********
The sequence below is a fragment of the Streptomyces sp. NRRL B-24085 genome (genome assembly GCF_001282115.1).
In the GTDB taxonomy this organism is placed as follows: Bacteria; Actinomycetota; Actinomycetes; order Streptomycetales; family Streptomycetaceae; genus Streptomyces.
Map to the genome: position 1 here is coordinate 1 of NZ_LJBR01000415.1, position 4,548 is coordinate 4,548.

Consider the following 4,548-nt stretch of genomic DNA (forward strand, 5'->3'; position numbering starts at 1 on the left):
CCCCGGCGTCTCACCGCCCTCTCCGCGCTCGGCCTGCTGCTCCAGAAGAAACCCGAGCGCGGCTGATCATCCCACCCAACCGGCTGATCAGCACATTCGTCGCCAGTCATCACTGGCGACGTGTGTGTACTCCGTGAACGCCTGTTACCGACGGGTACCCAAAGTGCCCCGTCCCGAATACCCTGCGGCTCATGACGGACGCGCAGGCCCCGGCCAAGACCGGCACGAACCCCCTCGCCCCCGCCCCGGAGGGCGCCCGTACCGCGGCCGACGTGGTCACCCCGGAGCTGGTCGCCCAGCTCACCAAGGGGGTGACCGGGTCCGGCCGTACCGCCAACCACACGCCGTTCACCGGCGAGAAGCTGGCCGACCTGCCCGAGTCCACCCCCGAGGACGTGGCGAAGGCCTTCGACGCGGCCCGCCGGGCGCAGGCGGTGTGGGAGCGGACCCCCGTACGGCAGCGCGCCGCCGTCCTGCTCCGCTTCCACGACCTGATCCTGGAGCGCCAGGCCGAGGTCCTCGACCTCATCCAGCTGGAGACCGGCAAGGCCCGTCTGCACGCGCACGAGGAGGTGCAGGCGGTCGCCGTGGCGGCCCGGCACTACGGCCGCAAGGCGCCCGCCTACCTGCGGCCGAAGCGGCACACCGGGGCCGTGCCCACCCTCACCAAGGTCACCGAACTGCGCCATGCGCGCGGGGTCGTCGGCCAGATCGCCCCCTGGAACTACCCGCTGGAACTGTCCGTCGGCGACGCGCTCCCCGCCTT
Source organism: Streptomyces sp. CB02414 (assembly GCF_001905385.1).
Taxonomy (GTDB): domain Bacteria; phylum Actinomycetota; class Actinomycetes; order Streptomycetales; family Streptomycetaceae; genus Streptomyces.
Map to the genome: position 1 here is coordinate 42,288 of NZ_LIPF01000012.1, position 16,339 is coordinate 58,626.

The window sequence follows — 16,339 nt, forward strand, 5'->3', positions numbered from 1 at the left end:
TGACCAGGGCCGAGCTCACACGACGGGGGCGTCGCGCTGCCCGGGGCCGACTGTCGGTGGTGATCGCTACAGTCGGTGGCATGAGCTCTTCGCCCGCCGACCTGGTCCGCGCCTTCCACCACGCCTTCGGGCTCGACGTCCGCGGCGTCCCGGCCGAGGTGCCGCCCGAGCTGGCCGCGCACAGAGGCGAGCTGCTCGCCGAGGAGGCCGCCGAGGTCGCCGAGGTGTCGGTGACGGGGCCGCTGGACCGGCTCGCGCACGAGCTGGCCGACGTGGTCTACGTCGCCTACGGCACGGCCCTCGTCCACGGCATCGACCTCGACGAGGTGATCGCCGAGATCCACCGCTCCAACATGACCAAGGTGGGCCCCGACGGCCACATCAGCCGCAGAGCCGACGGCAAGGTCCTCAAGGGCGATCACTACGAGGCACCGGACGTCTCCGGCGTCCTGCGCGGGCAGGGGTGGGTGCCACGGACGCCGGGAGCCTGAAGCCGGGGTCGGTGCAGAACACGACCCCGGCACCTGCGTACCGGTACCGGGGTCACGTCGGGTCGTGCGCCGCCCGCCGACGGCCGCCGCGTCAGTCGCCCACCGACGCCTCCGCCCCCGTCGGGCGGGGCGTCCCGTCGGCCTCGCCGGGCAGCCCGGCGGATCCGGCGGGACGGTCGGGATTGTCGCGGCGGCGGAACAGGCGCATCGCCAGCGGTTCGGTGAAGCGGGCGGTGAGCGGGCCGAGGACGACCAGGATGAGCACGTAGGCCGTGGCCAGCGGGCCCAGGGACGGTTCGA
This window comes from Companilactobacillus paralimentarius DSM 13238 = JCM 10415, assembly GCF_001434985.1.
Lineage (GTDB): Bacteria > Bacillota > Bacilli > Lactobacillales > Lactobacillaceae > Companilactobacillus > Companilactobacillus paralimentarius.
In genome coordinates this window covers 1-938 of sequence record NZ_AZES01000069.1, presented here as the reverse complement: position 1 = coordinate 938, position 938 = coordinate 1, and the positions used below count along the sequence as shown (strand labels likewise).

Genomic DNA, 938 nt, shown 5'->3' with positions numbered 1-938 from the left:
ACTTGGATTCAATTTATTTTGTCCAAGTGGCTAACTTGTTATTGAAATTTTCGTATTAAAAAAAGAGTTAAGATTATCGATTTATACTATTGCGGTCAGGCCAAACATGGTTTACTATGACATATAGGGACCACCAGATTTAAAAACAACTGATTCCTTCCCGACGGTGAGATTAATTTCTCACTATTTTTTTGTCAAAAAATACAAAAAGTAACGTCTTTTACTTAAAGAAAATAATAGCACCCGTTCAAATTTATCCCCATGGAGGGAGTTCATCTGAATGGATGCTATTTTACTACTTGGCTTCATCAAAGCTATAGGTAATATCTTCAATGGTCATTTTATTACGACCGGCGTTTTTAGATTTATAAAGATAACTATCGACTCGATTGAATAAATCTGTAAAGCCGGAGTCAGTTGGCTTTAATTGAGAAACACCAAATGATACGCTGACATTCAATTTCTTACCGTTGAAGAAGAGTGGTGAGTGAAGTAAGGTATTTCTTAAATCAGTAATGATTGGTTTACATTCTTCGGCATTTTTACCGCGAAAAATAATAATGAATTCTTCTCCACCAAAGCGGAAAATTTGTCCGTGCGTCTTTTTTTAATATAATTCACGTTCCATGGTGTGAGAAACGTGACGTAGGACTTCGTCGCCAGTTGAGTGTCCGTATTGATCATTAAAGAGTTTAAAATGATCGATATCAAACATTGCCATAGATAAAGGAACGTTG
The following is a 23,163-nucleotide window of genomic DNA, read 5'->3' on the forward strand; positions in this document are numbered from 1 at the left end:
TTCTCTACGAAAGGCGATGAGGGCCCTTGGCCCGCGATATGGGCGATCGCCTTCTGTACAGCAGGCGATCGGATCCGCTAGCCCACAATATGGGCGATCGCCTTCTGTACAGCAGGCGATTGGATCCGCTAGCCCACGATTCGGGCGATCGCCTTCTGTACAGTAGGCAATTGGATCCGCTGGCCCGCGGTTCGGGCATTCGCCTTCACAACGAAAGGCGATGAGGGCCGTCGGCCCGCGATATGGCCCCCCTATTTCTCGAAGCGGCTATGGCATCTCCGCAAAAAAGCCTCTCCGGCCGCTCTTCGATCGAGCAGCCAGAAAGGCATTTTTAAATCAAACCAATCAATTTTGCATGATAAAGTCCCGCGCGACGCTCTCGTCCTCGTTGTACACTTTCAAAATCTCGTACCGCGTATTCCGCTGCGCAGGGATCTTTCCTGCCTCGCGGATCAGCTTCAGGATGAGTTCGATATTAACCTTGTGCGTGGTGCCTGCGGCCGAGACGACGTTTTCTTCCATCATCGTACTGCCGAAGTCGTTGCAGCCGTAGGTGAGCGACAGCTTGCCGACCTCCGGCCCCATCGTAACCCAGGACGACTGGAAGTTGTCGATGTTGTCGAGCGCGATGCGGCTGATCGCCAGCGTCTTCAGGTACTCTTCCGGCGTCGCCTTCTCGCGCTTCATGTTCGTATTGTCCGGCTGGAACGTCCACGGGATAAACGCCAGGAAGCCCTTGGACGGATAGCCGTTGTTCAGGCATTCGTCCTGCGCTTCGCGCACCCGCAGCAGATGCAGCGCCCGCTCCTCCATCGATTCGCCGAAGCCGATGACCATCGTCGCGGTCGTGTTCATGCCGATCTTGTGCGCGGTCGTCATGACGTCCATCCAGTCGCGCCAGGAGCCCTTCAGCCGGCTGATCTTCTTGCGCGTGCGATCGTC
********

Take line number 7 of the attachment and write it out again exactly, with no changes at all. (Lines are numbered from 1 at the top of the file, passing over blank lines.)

Taxonomy (GTDB): domain Bacteria; phylum Actinomycetota; class Actinomycetes; order Streptomycetales; family Streptomycetaceae; genus Streptomyces.